Ch. 9

Attainments of Concrete Operational Stage
7 to 11 years
Far more logical, flexible, and organized compared with early childhood
The ability to pass conservation tasks provides clear evidence of operations—mental actions that obey logical rules.
Focusing on several aspects of a problem and relating them.
Ex: Equal amount of water poured into 2 different shaped glasses show same amount of water (“Water is shorter but also wider.”)
Thinking through a series of steps and then mentally reversing direction
Ex: child realizes that a ball of clay, once flattened, can be made into a ball of clay again.
Children pass the class inclusion problem between ages 7 and 10.
Collecting and classifying items become common.
Focus on relations of categories/subcategories
Ex: Collecting/organizing baseball cards
Ability to order items along a quantitative dimensions (becomes efficient around 6-7 years)
Transitive inference: ability to seriate mentally (appears around 7 years)
Ex: arrange sticks from shortest to longest
Limitations of Concrete Operational Thought
Operations are concrete: applied to information children can perceive directly work poorly with abstract ideas.
Continuum of acquisition: children master concrete operational tasks gradually, step by step.
Children work out the logic of each problem separately instead of coming up with general logical principles that they apply to all relevant situations.
Ex: “Susan is taller than Sally, and Sally is taller than Mary. Who is the tallest?”
Ex: Grasp #, length, liquid, mass, and then weight (step by step)
Follow-up Research on Concrete Operational Thought
Culture and schooling affect task performance
Ex: Going to school provides experiences relevant to Piagetian tasks.
Ex: In tribal and village societies, where children rarely attend school, even basic conservation tasks are often delayed until age 11 or later.
Some researchers conclude that the forms of logic required by Piagetian tasks do not emerge spontaneously but are heavily influenced by training, context, and cultural conditions.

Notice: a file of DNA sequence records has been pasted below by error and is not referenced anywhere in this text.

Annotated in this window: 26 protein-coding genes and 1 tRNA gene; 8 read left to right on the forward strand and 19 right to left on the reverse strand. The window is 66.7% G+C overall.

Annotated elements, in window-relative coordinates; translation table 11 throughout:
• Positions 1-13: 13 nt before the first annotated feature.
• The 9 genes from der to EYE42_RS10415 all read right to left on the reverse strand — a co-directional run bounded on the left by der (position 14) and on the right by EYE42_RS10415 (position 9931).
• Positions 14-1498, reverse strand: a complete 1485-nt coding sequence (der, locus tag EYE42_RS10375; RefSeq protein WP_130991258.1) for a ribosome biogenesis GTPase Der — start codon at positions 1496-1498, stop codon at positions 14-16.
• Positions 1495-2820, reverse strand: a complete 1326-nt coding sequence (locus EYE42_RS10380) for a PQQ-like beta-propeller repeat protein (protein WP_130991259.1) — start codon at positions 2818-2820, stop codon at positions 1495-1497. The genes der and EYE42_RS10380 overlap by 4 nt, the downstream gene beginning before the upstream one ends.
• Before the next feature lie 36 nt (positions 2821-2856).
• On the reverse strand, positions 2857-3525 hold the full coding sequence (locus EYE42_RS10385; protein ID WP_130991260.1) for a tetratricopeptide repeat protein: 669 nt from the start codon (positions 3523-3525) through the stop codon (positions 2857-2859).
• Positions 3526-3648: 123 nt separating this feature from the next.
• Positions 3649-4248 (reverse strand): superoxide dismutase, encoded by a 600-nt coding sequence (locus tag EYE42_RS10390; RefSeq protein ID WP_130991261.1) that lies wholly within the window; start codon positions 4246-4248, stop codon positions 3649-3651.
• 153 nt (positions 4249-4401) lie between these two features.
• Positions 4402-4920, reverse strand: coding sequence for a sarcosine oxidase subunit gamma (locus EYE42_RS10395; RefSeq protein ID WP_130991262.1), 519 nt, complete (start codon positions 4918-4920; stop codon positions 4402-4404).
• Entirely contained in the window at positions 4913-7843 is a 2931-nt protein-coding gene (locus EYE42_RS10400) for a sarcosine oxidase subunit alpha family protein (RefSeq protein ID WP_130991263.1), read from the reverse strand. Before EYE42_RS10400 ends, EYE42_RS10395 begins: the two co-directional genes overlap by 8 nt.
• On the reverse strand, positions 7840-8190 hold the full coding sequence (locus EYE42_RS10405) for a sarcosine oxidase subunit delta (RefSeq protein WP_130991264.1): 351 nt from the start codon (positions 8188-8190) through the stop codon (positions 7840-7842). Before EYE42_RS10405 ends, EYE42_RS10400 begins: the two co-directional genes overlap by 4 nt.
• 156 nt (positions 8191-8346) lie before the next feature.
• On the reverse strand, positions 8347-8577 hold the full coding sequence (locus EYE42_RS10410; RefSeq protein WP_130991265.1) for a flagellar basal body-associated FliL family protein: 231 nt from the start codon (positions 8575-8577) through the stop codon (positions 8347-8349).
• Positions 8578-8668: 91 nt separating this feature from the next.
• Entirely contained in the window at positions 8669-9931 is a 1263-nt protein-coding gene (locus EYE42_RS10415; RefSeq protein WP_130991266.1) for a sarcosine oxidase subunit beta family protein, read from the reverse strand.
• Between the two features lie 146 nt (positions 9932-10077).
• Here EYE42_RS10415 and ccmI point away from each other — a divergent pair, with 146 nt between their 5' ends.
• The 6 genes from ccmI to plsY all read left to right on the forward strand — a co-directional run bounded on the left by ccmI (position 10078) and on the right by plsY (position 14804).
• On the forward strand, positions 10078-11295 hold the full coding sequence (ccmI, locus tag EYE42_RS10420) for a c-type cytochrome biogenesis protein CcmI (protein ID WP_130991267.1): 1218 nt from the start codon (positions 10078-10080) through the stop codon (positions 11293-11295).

Information-Processing View of Concrete Operational Thought
Examines separate aspects of thinking.
Neo-Piagetians: gains in information-processing speed, rather than shift to a new stage
Automatic schemas free working memory
In Robbie Case’s neo-Piagetian theory, repeated practice of cognitive schemes leads them to become more automatic.
Ex: water poured from 1 container to another… the child sees this repeatedly
Key Gains in Info. Processing
Working memory
Flexible strategy use
Cognitive self-regulation
Rehearsal Memory
(early grade school)
repeating information to oneself
(early grade school)
grouping related items together
(end of middle childhood)
creating a relationship between pieces of information not in the same category
Theory of Mind
Understanding of mental activity becomes more elaborate and refined.
-attention & concentration increase
-mental inferences
-false-belief knowledge
Promoting Cognitive Self-Regulation
Point out important features of tasks.
Stress importance of learning.
Suggest effect learning strategies.
Emphasize monitoring of progress.
Children who acquire effective self-regulatory skills develop a sense of academic self-efficacy.
Ex: Aware that items should be grouped when memorizing, reread complicated paragraph for better understanding, and relate new info to what he already knows.
Stanford-Binet Intelligence Test
Contains nonverbal subtests that do not require spoken language.
The Wechsler Intelligence Scale for Children
The first test to be standardized on children representing the total population of the United States.